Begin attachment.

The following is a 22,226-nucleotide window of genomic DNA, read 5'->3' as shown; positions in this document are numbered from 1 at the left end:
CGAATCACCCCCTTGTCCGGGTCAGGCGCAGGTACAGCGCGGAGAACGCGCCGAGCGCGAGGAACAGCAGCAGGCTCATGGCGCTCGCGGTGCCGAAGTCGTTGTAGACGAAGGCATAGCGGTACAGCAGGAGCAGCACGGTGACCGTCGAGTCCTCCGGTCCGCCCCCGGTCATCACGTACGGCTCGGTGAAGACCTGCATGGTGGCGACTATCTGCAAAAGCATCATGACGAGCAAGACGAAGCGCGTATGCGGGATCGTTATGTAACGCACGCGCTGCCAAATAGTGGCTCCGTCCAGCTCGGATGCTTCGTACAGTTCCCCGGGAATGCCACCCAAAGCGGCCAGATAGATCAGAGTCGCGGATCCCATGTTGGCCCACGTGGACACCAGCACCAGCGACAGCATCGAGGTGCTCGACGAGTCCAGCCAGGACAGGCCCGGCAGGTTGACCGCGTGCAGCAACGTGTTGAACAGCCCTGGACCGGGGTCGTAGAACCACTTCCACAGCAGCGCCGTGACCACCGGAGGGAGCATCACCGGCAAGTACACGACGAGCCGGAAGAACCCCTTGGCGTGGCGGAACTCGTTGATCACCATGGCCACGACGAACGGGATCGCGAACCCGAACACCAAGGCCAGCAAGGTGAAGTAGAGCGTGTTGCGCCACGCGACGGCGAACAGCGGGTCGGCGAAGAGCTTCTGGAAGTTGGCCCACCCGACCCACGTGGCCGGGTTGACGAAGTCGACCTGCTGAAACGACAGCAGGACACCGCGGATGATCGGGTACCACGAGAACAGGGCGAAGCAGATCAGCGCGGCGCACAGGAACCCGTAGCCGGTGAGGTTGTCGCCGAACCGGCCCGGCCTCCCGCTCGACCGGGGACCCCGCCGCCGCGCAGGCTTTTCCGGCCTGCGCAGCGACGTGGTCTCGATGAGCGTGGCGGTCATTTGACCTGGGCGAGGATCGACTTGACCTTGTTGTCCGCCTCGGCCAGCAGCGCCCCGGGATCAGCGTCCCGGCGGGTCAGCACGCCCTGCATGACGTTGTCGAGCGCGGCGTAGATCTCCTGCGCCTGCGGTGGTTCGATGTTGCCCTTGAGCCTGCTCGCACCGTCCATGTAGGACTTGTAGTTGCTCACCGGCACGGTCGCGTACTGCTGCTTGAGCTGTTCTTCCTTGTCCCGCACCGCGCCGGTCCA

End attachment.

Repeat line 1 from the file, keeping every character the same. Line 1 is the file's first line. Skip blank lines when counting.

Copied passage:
The following is a 22,226-nucleotide window of genomic DNA, read 5'->3' as shown; positions in this document are numbered from 1 at the left end: